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Justice France Charbonneau heads the Quebec inquiry looking into allegations of corruption in the province’s construction industry.Graham Hughes/The Canadian Press

The Quebec union organizer known as "Rambo" defended his reputation and that of his union on Tuesday amid accusations they were behind threats and thuggery on construction sites.

"I'm sorry, but I haven't intimidated anybody," Bernard Gauthier fired back after being challenged at the Charbonneau Commission about his practices.

Mr. Gauthier has been described at the inquiry as a controlling figure who went to great lengths to ensure workers on his Quebec North Shore turf had jobs.

Earlier, he told the inquiry he welcomed the chance to testify, convey his thoughts and restore his reputation.

"You'll see over the next two days that we didn't intimidate anybody," he said.

Testimony at the Charbonneau inquiry, an examinations of corruption in construction contracts, has questioned tactics used by Mr. Gauthier, who is affiliated with the Quebec Federation of Labour's construction wing.

"When I arrived, we wanted to change things," said Mr. Gauthier, an operator of heavy machinery. "It's perhaps hard to believe with my face because they've made me out to be an outlaw, but we wanted to change things and we're still working on it."

He suggested one way to reduce confrontations is by limiting the number of workers from elsewhere in the province allowed to work on the North Shore.

Mr. Gauthier repeatedly said his only interest was to ensure local workers were not left out in the cold. He told the inquiry that work is hard to find in the far-flung region, where major construction projects are scarce and jobs are cyclical. Collective agreements are strictly followed to ensure everyone gets work.

"Where we are, it's quite bad, it's 'fly-in, fly-out,' " Mr. Gauthier said, explaining that workers and contractors come in from other parts of the province. "They come, they exploit us and then they leave."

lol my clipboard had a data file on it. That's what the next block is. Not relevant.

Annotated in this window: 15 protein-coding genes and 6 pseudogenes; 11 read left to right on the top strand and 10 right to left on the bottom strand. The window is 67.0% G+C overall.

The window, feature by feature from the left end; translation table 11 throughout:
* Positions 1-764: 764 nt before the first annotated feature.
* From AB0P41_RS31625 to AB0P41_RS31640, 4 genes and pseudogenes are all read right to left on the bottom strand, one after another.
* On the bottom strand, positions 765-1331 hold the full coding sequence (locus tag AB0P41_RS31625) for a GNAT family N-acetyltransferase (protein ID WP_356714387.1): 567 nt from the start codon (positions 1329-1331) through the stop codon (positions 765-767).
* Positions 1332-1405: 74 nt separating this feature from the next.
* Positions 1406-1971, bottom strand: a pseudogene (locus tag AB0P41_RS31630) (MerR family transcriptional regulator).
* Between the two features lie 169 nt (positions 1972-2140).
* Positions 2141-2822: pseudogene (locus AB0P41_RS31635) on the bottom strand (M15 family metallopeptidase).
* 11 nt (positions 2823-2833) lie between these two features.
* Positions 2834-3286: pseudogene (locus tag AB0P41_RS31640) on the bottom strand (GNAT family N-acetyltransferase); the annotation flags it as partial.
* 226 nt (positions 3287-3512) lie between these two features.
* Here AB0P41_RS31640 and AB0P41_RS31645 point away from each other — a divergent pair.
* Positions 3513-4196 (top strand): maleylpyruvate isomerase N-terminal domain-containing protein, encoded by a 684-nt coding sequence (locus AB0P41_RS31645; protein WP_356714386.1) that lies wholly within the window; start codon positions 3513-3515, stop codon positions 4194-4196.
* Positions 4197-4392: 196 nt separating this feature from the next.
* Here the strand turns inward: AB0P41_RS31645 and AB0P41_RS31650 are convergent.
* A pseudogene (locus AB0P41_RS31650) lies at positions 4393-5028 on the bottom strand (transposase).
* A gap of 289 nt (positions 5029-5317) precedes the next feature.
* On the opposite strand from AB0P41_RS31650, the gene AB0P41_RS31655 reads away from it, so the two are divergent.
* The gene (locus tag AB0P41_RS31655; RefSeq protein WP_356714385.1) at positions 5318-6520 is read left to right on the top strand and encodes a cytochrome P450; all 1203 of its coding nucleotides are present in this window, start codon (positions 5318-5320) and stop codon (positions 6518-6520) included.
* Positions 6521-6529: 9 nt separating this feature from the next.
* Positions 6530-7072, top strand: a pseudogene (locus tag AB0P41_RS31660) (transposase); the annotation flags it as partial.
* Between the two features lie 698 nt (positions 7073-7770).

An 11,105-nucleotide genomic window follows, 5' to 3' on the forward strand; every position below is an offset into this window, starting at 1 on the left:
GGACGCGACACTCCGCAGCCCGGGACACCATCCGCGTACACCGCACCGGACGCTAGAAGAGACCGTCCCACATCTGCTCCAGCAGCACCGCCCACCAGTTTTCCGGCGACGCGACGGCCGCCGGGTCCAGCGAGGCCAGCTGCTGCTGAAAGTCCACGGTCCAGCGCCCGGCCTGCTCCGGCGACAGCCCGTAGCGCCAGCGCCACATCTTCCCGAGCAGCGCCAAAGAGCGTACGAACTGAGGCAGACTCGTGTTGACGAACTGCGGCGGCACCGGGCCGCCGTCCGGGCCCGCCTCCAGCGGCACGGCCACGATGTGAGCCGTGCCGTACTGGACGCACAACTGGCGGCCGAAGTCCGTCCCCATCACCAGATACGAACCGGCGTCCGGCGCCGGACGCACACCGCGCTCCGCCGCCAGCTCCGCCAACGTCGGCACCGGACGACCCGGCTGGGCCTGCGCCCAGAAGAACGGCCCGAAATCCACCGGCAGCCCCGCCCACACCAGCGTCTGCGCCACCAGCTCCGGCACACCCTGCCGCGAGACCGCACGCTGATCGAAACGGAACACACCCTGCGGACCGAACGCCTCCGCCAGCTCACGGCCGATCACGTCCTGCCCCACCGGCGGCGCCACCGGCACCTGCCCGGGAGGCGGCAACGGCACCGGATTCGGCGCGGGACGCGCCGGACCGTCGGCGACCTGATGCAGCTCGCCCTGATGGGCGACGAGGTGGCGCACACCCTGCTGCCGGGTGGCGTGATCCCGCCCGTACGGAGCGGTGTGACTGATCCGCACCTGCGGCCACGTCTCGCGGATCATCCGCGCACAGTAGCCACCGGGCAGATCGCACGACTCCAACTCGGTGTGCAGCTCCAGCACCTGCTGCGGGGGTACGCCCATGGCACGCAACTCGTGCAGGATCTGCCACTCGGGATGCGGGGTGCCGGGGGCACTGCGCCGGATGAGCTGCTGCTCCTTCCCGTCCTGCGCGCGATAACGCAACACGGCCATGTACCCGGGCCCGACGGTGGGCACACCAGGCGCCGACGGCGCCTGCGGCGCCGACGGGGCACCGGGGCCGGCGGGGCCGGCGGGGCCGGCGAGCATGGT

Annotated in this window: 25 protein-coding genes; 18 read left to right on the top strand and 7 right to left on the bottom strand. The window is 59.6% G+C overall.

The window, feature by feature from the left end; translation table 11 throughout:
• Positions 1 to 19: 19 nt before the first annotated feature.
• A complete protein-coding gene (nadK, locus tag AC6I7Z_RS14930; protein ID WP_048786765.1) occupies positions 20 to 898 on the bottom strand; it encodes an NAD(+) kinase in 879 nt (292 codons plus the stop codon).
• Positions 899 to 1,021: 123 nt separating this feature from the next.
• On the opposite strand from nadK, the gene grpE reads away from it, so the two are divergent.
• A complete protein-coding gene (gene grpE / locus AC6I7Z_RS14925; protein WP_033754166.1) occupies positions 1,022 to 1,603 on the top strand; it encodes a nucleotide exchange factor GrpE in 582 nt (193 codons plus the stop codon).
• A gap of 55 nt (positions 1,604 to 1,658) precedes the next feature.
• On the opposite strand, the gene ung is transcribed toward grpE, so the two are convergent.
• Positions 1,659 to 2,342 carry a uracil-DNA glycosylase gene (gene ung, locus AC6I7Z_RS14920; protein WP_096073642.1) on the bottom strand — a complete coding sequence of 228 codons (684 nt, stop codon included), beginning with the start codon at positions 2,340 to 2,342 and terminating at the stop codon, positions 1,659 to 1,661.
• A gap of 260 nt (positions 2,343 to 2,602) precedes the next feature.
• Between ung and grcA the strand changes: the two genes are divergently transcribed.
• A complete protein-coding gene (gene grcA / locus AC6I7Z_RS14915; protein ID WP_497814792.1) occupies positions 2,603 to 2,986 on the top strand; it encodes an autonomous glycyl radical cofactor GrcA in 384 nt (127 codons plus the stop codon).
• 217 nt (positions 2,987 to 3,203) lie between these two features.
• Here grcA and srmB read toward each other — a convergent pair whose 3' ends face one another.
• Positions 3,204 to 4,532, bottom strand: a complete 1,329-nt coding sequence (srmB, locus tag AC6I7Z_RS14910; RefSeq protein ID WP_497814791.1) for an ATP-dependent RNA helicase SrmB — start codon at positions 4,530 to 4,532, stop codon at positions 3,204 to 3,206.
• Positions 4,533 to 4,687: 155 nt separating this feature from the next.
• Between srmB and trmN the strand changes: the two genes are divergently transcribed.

He said outsiders believe people on the North Shore are well off, but that is not true.

Company owners, inquiry investigators and industry regulators have told the inquiry Mr. Gauthier and his lieutenants used intimidation and violence to maintain control over sites.

They have testified that the price of projects in the region was 10- to 30-per-cent higher because contractors had to factor in how much union practices might cost.

An inquiry investigator who spoke to several dozen witnesses last year said Mr. Gauthier exerted tremendous influence: "Rambo was considered a God," he said.

Mr. Gauthier disputed some of those allegations Tuesday.

On the issue of violence, Mr. Gauthier explained that when a company refused to hire locally, he would assemble a committee of unemployed workers to visit the site. He said he did not want violence, but admitted it was possible and that he sent security with the group.

"I'd tell them 'no physical contact, no threats,' but once they'd left (for the work site), I didn't have control," Mr. Gauthier said.

He blamed many of the intimidation allegations against him on a rival union that was jealous he was able to amass more members.

Before he arrived in 2003, bands of unemployed workers would roam looking for employment, with "fists and bats" being used to settle disputes over who worked. Mr. Gauthier said his goal was to make the union, which now represents about 600 members, respected.

He said he never forced contractors to go through him and never dictated how many people they hired. He had no issue with companies bringing in some of their own "key men."

The practice of unions placing workers on sites no longer exists – a construction regulatory board now handles that responsibility.

Mr. Gauthier said he never took kickbacks, but that his predecessors may have.

Earlier on Tuesday, Mr. Gauthier said he came by his nickname because he would spy on security at one of his first jobs in the early 1990s at a Hydro-Quebec site and a few workers called him "Rambo."

He said most people simply know him as Bernard or "Ti-Ben."

The Canadian Press